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29 May 2015

The William Blake Archive is pleased to announce the publication of a fully searchable electronic edition of Blake’s water color illustrations to Dante’s Divine Comedy. The Archive first published these in January 2005 in our Preview mode. This republication substantially increases the number and range of Blake’s pictorial motifs available for searching on the Archive. The 7 engravings illustrating Dante’s poem continue to be available in the Archive in Preview mode.

Along with the illustrations to Edward Young’s Night Thoughts, the poetry of Thomas Gray, and John Milton’s poems, the 102 Dante water colors are among Blake’s most important series of illustrations of another poet. They were commissioned by John Linnell, the chief patron of Blake’s final years. Although Linnell did not begin to pay for the designs until December 1825, at the rate of about 1 pound a week, Blake probably began work on the drawings by the fall of 1824. They were left at Blake’s death in 1827 in various stages of completion, ranging from pencil sketches to highly finished water colors. Most show an expressive freedom in the handling of color washes far greater than Blake’s earlier works in that medium. In 1826, Blake began to engrave large plates based on 7 of the designs; these were also left incomplete at his death. The water colors remained in Linnell’s collection and estate until their sale at auction in 1918. Through a scheme organized by the National Art Collections Fund, they were dispersed among 7 participating institutions: Ashmolean Museum (3 designs), Birmingham Museums & Art Gallery (6 designs), British Museum (13 designs), Fogg Art Museum (23 designs) National Gallery of Victoria (36 designs), Royal Institution of Cornwall (1 design), and Tate Collection (20 designs). The Archive has brought this dispersed group of water colors together. The digital lightbox feature enables users to compare images within the series and with all other works in the Archive.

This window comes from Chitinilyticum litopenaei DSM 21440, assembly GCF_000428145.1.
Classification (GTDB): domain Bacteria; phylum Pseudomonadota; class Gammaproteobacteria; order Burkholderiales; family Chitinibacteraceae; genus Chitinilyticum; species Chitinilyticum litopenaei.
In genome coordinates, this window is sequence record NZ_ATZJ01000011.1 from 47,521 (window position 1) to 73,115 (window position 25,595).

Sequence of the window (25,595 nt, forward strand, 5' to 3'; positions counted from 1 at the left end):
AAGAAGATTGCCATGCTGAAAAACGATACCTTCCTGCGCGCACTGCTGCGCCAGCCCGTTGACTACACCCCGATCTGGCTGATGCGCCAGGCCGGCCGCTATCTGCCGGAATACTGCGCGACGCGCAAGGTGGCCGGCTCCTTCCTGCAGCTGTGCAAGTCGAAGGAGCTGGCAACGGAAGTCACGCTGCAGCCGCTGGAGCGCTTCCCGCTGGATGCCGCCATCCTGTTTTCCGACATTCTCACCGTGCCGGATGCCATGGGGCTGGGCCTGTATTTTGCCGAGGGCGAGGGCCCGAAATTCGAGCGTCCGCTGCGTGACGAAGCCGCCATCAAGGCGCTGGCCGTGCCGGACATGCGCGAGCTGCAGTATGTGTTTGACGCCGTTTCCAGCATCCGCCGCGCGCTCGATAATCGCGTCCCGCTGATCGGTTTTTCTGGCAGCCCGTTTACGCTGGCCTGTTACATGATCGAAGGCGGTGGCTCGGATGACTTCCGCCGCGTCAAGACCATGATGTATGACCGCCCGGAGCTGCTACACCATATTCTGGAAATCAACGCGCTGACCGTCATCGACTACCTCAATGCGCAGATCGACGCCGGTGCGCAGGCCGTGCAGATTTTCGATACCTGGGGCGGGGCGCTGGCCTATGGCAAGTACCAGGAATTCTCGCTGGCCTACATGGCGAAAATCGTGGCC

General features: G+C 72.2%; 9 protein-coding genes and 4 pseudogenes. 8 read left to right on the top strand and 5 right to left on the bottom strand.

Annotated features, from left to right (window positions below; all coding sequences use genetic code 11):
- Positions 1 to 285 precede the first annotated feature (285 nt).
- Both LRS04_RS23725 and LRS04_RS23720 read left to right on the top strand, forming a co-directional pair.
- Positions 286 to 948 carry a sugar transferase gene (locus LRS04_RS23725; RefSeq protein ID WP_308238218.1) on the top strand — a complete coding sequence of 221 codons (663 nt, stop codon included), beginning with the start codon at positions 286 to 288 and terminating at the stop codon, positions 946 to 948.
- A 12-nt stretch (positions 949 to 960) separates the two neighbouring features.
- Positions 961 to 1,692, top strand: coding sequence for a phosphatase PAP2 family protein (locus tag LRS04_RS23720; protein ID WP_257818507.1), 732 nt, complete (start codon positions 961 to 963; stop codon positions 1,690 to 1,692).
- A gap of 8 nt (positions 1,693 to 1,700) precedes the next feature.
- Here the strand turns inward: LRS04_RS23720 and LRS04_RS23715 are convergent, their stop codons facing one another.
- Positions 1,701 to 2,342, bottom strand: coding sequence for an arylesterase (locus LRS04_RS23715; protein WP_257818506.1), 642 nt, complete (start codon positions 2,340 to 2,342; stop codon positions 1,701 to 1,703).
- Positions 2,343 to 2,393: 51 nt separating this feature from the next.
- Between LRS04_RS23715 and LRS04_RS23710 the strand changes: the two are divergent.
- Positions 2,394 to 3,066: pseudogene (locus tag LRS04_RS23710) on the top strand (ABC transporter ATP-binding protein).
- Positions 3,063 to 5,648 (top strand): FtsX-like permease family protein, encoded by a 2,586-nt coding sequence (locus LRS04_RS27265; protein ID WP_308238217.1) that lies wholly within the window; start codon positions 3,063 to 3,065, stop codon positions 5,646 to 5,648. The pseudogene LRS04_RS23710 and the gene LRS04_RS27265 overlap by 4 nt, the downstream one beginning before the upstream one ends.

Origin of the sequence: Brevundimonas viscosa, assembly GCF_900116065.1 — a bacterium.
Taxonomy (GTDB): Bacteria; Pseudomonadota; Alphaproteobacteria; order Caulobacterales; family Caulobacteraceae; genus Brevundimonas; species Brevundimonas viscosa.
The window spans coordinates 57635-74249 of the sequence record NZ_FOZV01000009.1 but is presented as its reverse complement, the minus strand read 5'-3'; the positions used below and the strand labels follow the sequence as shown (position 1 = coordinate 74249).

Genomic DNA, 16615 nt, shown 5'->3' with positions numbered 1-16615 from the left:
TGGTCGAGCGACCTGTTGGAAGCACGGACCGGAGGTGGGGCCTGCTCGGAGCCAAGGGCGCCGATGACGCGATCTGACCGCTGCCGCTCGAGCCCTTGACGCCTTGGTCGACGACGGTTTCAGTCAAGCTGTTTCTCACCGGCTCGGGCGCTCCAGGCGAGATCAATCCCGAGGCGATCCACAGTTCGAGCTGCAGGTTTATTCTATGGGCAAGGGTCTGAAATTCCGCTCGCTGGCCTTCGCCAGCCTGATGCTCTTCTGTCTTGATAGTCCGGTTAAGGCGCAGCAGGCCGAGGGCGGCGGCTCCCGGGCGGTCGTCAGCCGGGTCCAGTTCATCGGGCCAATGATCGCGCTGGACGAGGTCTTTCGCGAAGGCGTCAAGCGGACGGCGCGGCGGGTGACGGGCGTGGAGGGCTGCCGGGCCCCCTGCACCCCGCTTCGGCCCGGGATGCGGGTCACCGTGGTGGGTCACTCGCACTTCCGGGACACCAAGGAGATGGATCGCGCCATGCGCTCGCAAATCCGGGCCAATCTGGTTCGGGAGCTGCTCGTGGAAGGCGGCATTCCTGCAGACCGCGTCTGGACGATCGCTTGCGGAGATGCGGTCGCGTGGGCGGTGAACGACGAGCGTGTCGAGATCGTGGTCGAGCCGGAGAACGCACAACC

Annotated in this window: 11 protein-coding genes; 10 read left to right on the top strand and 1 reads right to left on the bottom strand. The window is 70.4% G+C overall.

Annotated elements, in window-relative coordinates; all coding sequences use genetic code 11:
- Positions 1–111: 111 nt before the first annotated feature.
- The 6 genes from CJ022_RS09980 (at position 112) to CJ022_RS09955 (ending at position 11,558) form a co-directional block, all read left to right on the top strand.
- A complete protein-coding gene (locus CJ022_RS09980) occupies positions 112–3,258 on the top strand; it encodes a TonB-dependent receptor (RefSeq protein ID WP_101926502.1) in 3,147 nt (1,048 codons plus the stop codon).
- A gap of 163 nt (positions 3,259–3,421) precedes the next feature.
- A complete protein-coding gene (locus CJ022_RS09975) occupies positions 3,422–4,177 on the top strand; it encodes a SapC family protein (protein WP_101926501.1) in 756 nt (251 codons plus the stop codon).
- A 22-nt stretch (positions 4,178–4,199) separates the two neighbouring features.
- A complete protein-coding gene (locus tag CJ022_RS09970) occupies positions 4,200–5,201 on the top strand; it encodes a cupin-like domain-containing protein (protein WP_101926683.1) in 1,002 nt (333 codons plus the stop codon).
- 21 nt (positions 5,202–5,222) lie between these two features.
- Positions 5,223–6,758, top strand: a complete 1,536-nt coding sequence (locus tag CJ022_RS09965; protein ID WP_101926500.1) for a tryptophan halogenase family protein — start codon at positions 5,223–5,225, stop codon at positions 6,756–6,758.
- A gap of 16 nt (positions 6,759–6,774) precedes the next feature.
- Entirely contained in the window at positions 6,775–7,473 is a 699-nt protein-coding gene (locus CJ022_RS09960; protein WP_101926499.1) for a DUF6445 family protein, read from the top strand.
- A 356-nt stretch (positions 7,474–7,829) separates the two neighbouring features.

As always, the William Blake Archive is a free site, imposing no access restrictions and charging no subscription fees. The site is made possible by the University of North Carolina at Chapel Hill with the University of Rochester, the continuing support of the Library of Congress, and the cooperation of the international array of libraries and museums that have generously given us permission to reproduce works from their collections in the Archive.

Morris Eaves, Robert N. Essick, and Joseph Viscomi, editors
Joseph Fletcher, project manager, Michael Fox, technical editor
The William Blake Archive

The Book of Urizen, copy G, plate 5, Library of Congress